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il THiE ARGUS. SATURDAY.' JAUTVKY XG. 1900'.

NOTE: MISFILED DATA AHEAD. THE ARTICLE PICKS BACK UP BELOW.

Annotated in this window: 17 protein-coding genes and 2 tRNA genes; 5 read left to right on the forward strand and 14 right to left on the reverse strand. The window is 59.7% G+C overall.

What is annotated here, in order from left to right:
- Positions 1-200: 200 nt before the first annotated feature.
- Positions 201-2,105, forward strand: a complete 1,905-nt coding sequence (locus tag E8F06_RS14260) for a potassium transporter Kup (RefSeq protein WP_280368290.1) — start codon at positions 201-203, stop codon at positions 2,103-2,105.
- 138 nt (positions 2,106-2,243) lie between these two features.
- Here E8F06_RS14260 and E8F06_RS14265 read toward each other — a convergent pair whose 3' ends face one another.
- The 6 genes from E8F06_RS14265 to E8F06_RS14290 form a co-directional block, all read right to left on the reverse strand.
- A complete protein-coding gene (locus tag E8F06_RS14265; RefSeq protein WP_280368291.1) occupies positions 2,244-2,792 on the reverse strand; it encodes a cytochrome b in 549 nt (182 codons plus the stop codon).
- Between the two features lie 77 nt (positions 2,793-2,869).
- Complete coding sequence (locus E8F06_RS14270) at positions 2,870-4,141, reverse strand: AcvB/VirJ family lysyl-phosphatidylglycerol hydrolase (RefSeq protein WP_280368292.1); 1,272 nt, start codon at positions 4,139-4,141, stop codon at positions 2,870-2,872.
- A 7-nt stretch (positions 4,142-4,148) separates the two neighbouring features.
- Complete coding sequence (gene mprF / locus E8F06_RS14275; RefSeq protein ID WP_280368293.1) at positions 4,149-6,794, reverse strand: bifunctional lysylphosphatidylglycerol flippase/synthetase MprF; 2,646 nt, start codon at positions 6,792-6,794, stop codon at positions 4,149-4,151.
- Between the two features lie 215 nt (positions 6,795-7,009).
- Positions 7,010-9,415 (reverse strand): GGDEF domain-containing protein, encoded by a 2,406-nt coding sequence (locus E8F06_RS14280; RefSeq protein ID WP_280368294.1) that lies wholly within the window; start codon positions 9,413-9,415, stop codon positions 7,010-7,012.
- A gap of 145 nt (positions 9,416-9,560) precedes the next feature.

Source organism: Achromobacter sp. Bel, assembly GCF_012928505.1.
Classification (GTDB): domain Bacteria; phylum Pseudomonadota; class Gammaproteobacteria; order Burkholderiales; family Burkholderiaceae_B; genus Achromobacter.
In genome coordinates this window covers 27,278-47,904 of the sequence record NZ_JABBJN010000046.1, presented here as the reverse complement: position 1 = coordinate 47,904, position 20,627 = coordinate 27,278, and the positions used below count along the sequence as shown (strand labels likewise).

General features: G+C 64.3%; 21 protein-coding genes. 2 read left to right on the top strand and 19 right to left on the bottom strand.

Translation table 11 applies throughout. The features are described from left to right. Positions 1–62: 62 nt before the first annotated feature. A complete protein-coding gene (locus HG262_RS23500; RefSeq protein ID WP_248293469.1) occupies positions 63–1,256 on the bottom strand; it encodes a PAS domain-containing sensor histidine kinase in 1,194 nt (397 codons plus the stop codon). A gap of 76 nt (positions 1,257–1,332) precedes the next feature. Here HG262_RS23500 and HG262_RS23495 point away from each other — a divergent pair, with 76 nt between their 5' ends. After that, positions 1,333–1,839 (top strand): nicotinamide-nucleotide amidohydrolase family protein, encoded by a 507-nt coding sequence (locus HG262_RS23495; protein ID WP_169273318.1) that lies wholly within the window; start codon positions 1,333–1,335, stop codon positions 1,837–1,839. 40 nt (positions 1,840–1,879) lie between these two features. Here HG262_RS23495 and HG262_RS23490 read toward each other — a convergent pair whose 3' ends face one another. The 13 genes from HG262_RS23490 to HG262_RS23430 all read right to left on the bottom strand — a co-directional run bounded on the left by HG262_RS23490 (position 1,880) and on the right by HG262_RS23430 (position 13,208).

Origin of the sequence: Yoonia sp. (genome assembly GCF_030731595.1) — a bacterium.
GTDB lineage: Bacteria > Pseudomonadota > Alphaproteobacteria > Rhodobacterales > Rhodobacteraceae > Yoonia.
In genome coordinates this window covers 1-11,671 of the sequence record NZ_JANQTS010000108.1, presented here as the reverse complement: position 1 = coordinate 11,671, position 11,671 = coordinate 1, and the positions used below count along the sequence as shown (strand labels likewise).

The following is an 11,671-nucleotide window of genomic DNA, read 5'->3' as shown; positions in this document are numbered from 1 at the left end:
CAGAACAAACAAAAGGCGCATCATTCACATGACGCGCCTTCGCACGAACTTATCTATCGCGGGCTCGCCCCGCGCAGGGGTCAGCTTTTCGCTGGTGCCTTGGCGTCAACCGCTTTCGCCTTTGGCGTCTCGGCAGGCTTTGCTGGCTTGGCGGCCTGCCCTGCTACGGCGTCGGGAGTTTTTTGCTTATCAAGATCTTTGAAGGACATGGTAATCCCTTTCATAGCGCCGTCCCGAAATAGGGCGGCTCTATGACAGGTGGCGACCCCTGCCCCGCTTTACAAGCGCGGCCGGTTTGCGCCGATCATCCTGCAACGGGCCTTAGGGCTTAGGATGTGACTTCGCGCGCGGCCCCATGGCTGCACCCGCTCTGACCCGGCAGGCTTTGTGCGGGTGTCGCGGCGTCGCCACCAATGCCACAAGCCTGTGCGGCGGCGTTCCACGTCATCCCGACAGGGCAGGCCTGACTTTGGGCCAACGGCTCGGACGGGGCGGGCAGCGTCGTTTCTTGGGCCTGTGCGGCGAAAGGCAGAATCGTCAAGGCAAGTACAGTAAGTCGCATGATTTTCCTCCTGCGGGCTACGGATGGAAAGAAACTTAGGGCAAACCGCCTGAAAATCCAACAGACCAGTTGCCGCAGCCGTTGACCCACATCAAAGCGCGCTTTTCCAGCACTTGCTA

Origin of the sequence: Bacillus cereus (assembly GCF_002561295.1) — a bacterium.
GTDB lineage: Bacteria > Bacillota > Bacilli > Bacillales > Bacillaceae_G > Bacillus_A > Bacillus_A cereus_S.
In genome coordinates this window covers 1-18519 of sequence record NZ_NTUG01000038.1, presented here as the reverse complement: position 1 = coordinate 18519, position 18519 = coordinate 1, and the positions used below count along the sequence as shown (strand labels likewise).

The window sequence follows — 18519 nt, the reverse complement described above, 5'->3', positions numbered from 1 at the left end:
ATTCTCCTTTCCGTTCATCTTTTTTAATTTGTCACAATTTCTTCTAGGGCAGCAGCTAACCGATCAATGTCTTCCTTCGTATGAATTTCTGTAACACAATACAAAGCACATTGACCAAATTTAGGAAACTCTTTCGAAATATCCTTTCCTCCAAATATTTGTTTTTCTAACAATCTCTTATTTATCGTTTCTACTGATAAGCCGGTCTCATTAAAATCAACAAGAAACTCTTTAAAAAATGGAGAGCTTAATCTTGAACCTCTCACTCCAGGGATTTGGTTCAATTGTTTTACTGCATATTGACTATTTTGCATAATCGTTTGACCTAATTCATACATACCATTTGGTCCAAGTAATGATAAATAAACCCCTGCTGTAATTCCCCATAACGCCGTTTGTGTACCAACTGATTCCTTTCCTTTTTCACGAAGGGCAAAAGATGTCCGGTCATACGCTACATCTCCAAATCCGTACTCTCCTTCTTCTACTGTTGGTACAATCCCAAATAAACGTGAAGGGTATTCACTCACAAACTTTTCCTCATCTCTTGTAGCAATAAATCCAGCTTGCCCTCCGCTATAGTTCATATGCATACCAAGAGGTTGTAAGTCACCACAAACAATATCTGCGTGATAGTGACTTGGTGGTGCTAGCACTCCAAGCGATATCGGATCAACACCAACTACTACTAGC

t , 1 'W' I - I Ulei? Butterflies Qo Joutl; 'W, N. KVii t " By CAROLYN WELLS ' . ' ' -I Btf Caroline Wetherell . ,,'. - - , . . ?5" f Vs .'few Arrived from the. East;,- . . I 23$J iS?"Cfc$ 7 Mm J' And this curious beast , fiE ' - A" fviiia'ifx 4 ore a long linen uitstvr , urn uur ncuujiu. h IrfTJ it3 (FSytSEri'l .- S&V .?3'l His witandhischafi S fMm&i P laebeard s W ido vs Bv Grace MacGowan Cooke Full of youthful life and animation Grace Mac Gowan Cooke appeals to every boy and girl. .G353S3SS2? I 1 w J HEN Bluebeard was killed everybody was glad but it seemed very sad that all thos poor, innocent ladies, his wives, . whom he had slain without any pity, should be dead also. His last wife, who inherited all his money and. married a worthy gentleman and lived happy, used to have whole days when she could think of nothing else but those poor wives who were killed so cruelly. She walled up the doorway that opened into Blue ; beard's chamber and tried to forget about them, but ' merely passing that way would often cause her to weep, f Among Bluebeard's treasures his wife found a mirror which had the gift of speaking when one looked into "it and addressed it, and it always gave wise, counsel. She told this mirror again and again of her distress ;ver the crimes of, Bluebeard. The mirror told, her ', in reply that, if she would keep her heart pure and -tier life happy, time would wipe away the traces of her Jformer husband's evil deeds. 1 As she had led so sad a life with Bluebeard, she 'promised liersetf that "she-would have a joyous exist-"' icnce with her present husband so, there was always feasting, dancing and merry-making in her castle.' One 'light there was a grand ball, and in -the midst of the festivities word was brought Mistress Fatima that a J -wandering minstrel desired to come in and play before ':her guests. . ' - A tall, beautiful youth they found him, with a melan choly face." He carried a harp upon which he made , the most beautiful music. When lie began to sing all ;within hearing hushed themselves to listen, and when , the song was concluded many wept. "In a beautiful, gfeen island, set in the midst of blue - seas, there, dwelt two children," sang the minstrel. "A boy and girl they were; their parents dwcUed side by side, and these children had played together every day of their lives. They loved each other most dearly. , Once, in the wood, they found a white dove with a broken wing. They tended the bird till it was well, J and then it was so tame and gentle that it would not fly away from them. "When these children were grown up a youth and i maiden, there came across the sea a rich suitor for the young girl's hand ; he had a cruel face and a long beard of a dark-blue color, which swept down to his belt. No one loved him, but the young girl's parents were t dazzled, by j the. thought, of his riches, and they gave 'their daughter to him for a wife. "The hearts of both the youth and the maiden were almost broken by this cruelty; they parted very sadly, and the young girl carried her white dove wjth her when she left her island home.' In less than a month, this white dove flew back to her lover, bearing a letter which told ;fiim that the cruel husband was about" to slay her for some fancied fault. The white feathers were dabbled with blood, and the ' young man believed that the maiden was actually dead before her messenger reached him." 1 ' - ' " ' ' The lover now, so said the song, wandered through the Tworld , seeking the place' where his beloved was buried. ' " f 1 - At the conclusion- of this song, Fatima went (orward . and took the minstrel's hand. "I think your search, is ended; sir,', she said, ."for, if I mistake not. it is in - this 'very "castle ;tnat your 1 lady-love . was killed. She . then" related to birn the history of cruel Blue beard; as yotr naye1' often' heard it fold or read to you. The young- man - didn't seem distressed,' as one would have expected ; indeed, he was almost joyful and begged only to. be shown the room where his beloved lay. The Lady Fatima had masons called so that the stone-work might be taken down and the archway opened ; then, bearing a lamp, she led her guests into the Bluebeard chamber where all the ghastly heads hung upon the walls and the bodies still lay upon the floor. "Lady," said the minstrel, "I have not wandered idly seeking my lost love." I have in the last year gone to the witches' mountain, and brought thence the water, of life. I carry a flask of it in my bosom. I have but to lay my lost love's head and body together, sprinkle a few drops 'Of this water upon her neck, and she will arise t sound and 'well." .,.', You may be sure that when Fatima heard this she was a joyful woman, for her ; husband's- crimes had always been like a nightmare to her. "Good sir," she said,. "if 'you can also revive- these unfortunate ladies here, you will have my thanks, and the thanks of all Christian people. I promise, here and now that these ' ladies shall be as sisters tomc; they shall live in my castle 'till they fake husbands of their own, and in that case I will pay back' to them the dowry which cruel Bluebeard kept when he killed them." The thing was ho sooner said than done. The water of life, which the wandering minstrel had obtained through terrible hardship, was, indeed, potent to heal these wounds. .' ' -, '; " .The ladies revived like persons waking from sleep; they were merry and refreshed, and were greatly in terested in the wedding of the wandering minstrel and his bride. The Lady Fatima provided the bfide's dress, and that of the bridesmaids as well; a clergyman was sum moned, and the ball was turned into a wedding where the wedding guests danced till dawn. Garlands of flowers-were hung upon the walls, the richest and most beautiful viands graced the table, all the guests were smiling and happy, .music resounded through the rooms, and no spectre of past misdoings was left. ... After this Bluebeard's castle, which had been shunned because of its evil repute during his lifetime, became the merriest place you can imagine. All these ladies who had been his wives were young "and of. the liveliest dispositions ; arid all were beautiful, for Bluebeard had . been a great admirer of beauty and never wedded" any wife '. who- was not both beautiful and lovely and rich as well.-" r.. Now when the ladies chose to take an airing, they went in a procession of six or eight coaches, and all the country "people turned their heads to look at them, and say, "There go the widows of Bluebeard and very gay young ladies they are!" When the widows of Bluebeard were ."Inclined for the hunt, they rode ten white palfreys,, and Madame Fatima, on a dapple gray, rode at their head. It" was a pleasant sight to see them, dressed all in Lincoln green, each lady with a hawk upon her-wrist, restrain ing her : prancing . palfrey with' the other hand, and it is not to be wondered af thatfl Bluebeard's widows were soon so famous for' their beauty, tfteir wit and" their good temper, that a band of suitor was ever af the castle. .'; V ...... . i As years went on each 'hosefor herself a husband, and there were many. weddings in the-.castle. Fatima' gave to each wife her dowry, but still was left a rich' woman. And .thus the sins of Bluebeard were wiped out and forgotten, ' ' ... ;. - ...... IRY the Fairy Wiseacre," Grandma would say humorously when Kitty put a- perplexing question to her. Who was the Fairy Wiseacre? Why was she never visible ' when information was ' required ? These i were problems that ... ordinarily troubled poor Kitty "greatly. ' The little girl lived in the country, and in the fairy land of nature she found much that. puzzled her,, but, unfortunately the things which interest' little girls often seem to be matters of, small importance in the eyes of older people. . . . 1 Kitty sat by the window in her white nightrobe pon dering the latest problem. A great brown-and-ycllow moth that flew past in the moonlight had set her wondering for the hundredth time, "Where do the butterflies go in winter?" During the three summers which she had spent with Grandma, Kitty had admired the lovely winged crea tures that flitted so gaily from flower to flower. When autumn came, and the blossoms perished , under the hand of Jack Frost, she had watched to sec what the butterflies would do. With the first frost they mysteriously disappeared, to reappear in the spring just as suddenly as they had vanished. In her autumn walks she always looked out lor butterflies in distress, but she seldom, saw even a dead one. Once she came upon a benumbed yellow crea ture, which revived when brought into a warm room'. She fed it upon sugar and water for a week, but at the end of that time Dinah, a pet cat, disposed of the waif, of , whose popularity she was sup-.,, i'WVVA IU V- JVa kVJ 113. ' iti'i ' " "Oh, Fairy Wiseacre, if you. could only tell me all that I want to know !" sighed the little girl, resting her drowsy head against the wide sill. Suddenly the room was illuminated, and from the little book-case near the door stepped a dazzling vision. It was a fairy, to be sure, but such a sedate and dignified sprite ! Her blue eyes were clear and ' kint! and on her shining head she wore a wreath of 'blue salvias." Hcrirand was garlanded 'with the same ''flowers. '. , "I am here," cried the' elf, -smiling vdown upon the little girl.' " ' , '. "Mortal child, continued the fairy, "I am permitted to visit all your race at least pnee. Some cannot see . roe when I do come, and I must whisper my messages into their ears or spread them out before their eyes. My return 'to thciit depends tlpon the reception that is accorded me. r'In my visible form I am' permitted to show you what you have so much wished to know. Come, for the Monarchs are flocking in yonder field." Lifted by some mysterious power, Kitty floated be side her new friend out over the fragrant garden flower beds, across the high green hedge into the field beyond. There the air was filled with butterflies. They were coming from every direction, great tawny fellows marked with black, such as Kitty had often seen fluttering, about the milkweed in the pastures and the woods. These(alightcd on bushes and trees, which were already stripped of much of their foliage. They "Won't you tell .pie which ones to notice? I should like to see them going ' south ; all of them," . Kitty ' pleaded. . . ' - "Many Swallowtail butterflies seek a warmer climate ) when the frost arrives ; so do many of the Brush-footed butterflies." . "Brush-footed?"' queried Kitty. "Yes; my dear. If you were well acquainted with my winged friends, you would notice that many of them are practically four-footed. They carry Uic two front ' WW , ; A ir "Tbrv flrw to a hollow trr iind discovered Red Amital fa.it Jncp insifie." , . . ., .- feet, which arc short and practically useless, against the body. Ordinarily, . butterflies have, six feet. The four-footed ones arc called the Brush-footed butterflies." "I never knew that butterflies were travelers," Kitty remarked. '" "There arc the white butterflies," the Fairy. con tinued. "Some of them are great tourists. Why, the Cabbage butterfly has emigrated all over the world. He is a wonderful colonizer, though scarcely a welcome one, I fear, especially in countrieswhere people ai"e fond of cabbage, fcr, as caterpillars,; they destroy many promising vegetables. In India there is one kind of white butterfly that is much reverenced by the .simple natives. F.ach year, when it starts upon its journey, the people are filled with awe, for they think that the wise inserts are making a pilgrimage to a holy moun-' tain which they believe was once sanctified by the presence of their god, Buddha. No. one will touch the butterflies, and the people are horrified when a hungry bird swoops down and makes a meal of onq oi mem. "But all butterflies do not go south in the winter. What becomes of the". other's?" Kitty persisted. "Ah," some arc content with very short trips." Fairy Wiseacre smiled. "Come with me. We will call on . , some of them." "First they flew to a hollow tree, and peeping inside, Kitty discovered about twenty Red Admirals fast asleep with their wings folded together. Under a tree limb, in a sheltered nook, they found a sleeping Gray Comma , butterfly. Kitty had formerly made the acquaintance of its kind near the gooseberry and currant bushes. "'.In such unlikely winter quarters as pigsties, barns, hen bouses. ' stables all sorts of old buildings were - hordes of butterflies sleeping perched on the rafters, with folded-pinions. The color of the under part of the wings nearly matched that of the wood, so that' it was necessary to look closely to find them. t Some sleepers 'were nestled among cord-wood, standing in the fields 'of the forest, others were snugly ensconced between culverts and among the piers of bridges. In deed, Kitty thought the butterflies displayed much versa- . tility in selecting places for enjoying long winter naps. Among these sleepers were the tawny-wmgea Buck eye butterflies; the Variegated Fritiliary, with its reddish-yellow wings ; the Painted Beauty, with grayish wings touched with red ; the Compton Tortoise, haunter of white-birch trees; the Gray F-mperor, seen phou't the backberry; tbe? Violet Tip, lover of nettles: tS" Painted Lady, another thistle butterfly; Cloudless Sulphurs, Orange Sulphurs, Blue Swallowtails, Least Skippers, and many that she could not name.- - "Some do not go to sleep until November," the Fairy explained. "Among the late fliers are many Red Admirals,. Black-Bordered Yellow butterflies, Mourning Cloaks arid others." ;And are there any butterflies that do not move of go to sleep in 'winter?" asked Kitty, who' was deter mined that nothing should escape her. " " "Some perish. When the cold begins to benumb them, hungry birds snatch them up, and so you seldom' find their bodies. In the spring new butterflies oV their kind come but of chrysalises or develop. from eggs, or caterpillars.' . i ' - .- ' -7 ' -fA;. "Now." continued Fairy Wiseacre, "1 mtist'take you 5 home again. Evefry year. watch the butferfliei1 from : about the last of August urttrV the -frosts brnejatodyoit: will . learn many interesting, things that wiscaores; liket myself cannot hope to teach . 'you. N(?te ; tjie lirccf ion' in 'which butterflies are goirig arid j'ou twill jirtd-'thatj many' are moving southward.". : v . " '.'- '-ij ' :' Kitty thanked her" little: gtiidc'rahd 'inqnired.,'shej might :. wot hope tot see hef ;agains .Thcyjtwoy wfe once more, in-"Kitty's- bedrfiJfratfd;tiieFary vac4ibr handJ toward the book-ca;se;v i :' , i- ' - v. ; ' "You will find roe ' there," ; she answered,'! ThVrf foj Kitty's sleepy eyes '-she seemed to? slip-a'niongithe. books,; and the little girl vcnf to sleep, or dreamefil '.that .styc went to sleep. She has often disputed this' polri wiihr skeptics t. whom she fold -.the Wdryof r' nfeflj adventure, and who 'have -not treated it with, sufficient respect, but, as what she; learned from Fairy Wiseacre proved to be so true, asmall matter' like that'eanriot be- of any consequence. ' '. ... . 4.- ... rC'tjr gave the brown twigs and branches the appearance of being laden with gorgeous yellow blossoms. "-' '..' ''What does it mean?" Kitty ventured to ask, and the Fairy VViseacfe replied, smiling: - . "They are forming into a great traveling company. They know that food and -warmth will soon fail them . here, -and so they are flocking to the sunny southland, " just as the birch do; They will rerurn agam when winter is over. In the tropics.-they will enjoy & happy " life among the blossoms, but they must travel many days, stopping seldom to rest and feed." '. i While the fairy was speaking, Kitty saw a Swarm of the butterflies rise and float awav, the train extending as far as the eye could reach. She was now whisked ' away to another 'spot.- where a great flock 6f yellow butterflies was assembling. ' " ' ." - "These- are the Cloudless Sulphur butterflies."-explained Fairy Wiseacre. "Their southward flight has not been noticed lifte thaf of the Monarch or Milkweed butterflies. Many other kinds1 spend the winter ii summer, lands sometimes ."mtfmt" 'Witlv aceidertts on the wav. such as. beims blbwr&far out-to: Sea." The Little Sulphtjr . butterflies, once-. amazed . manv people n the island of. Bermuda by their unexpected appear- ancejn that region.' .You see, wiile?t traveling, they bad been blown there from the"" mainland' six' hundred ' rniles away1." ' " ; ' ' " " ; ''Poor butterflies ! sisrhed Kitty. "Yes, it was a pity. But such nn accident was not so bad as pne that happened to a parrv of Monarch buttcf- ,; flies one season. As they were- skirting along the shore of the ocean on their way soutti. a storm came up and they were driven o't to sea., Many of them were bat tered to death against a great stor"; lighthouse. T he keeper was nnabfe'ro ac,conrt'(or their pfeserree there in such numbers and at such a th":' and Was afraid "their appearartce ws Sri o-nen r( clisasl!1!';" ! . . r"Do many bttfrflitv gn-'trfr in' tb winter?" asked "Ktftr, who- "howht she roisht watch the ones that the? Fairy mentioned. .. ; . ' . ,. - . : ,. "es mv. dear, many do, but people have paid so .little attention to them that only a few wiseacres lik mywlf axe aware of their habits." 9 fa wildwood child in ine wuuwcxxi jivo, (And plays, with toys That the green earth gives: weet cones ot pine. And buckeyes brown, With leaves m Autumn Drifting down." is nutshell boats,. Are manned by snails; White dogwood blossoms Are their sails. ' ' lis secrets to - The brookare told ; And all his wounds ' By her consoled J rajho calm below Guards quiet pools v- Of sympathy. lo," all day long,- " The wildwood child Pervades the forest" ' , " Gothic-aisled, j ' nd "nightly dreams . ut iragrant tnmes: . , Of little playmates. " vThat haye wings Ind others that : Have sharper eye$ - And quicker wys " Than aught that flies! (is dreams,' sometimes, Are all awryt When feathered squirrels '' Warbling fly ill IhiisrdaV'and ni?hr. ' I he wiidwooa cnua Grows brown and sweet With all things wild; 5r nut and fruit ' ' And lovely tree r j l. i . Ijj, v-t'iu cam mc tiiarm . (iFS"itfi9 nd birdlingsTfriskl , Their furry; tails Wheq dragon-flies C ." Arc slow as snails V, t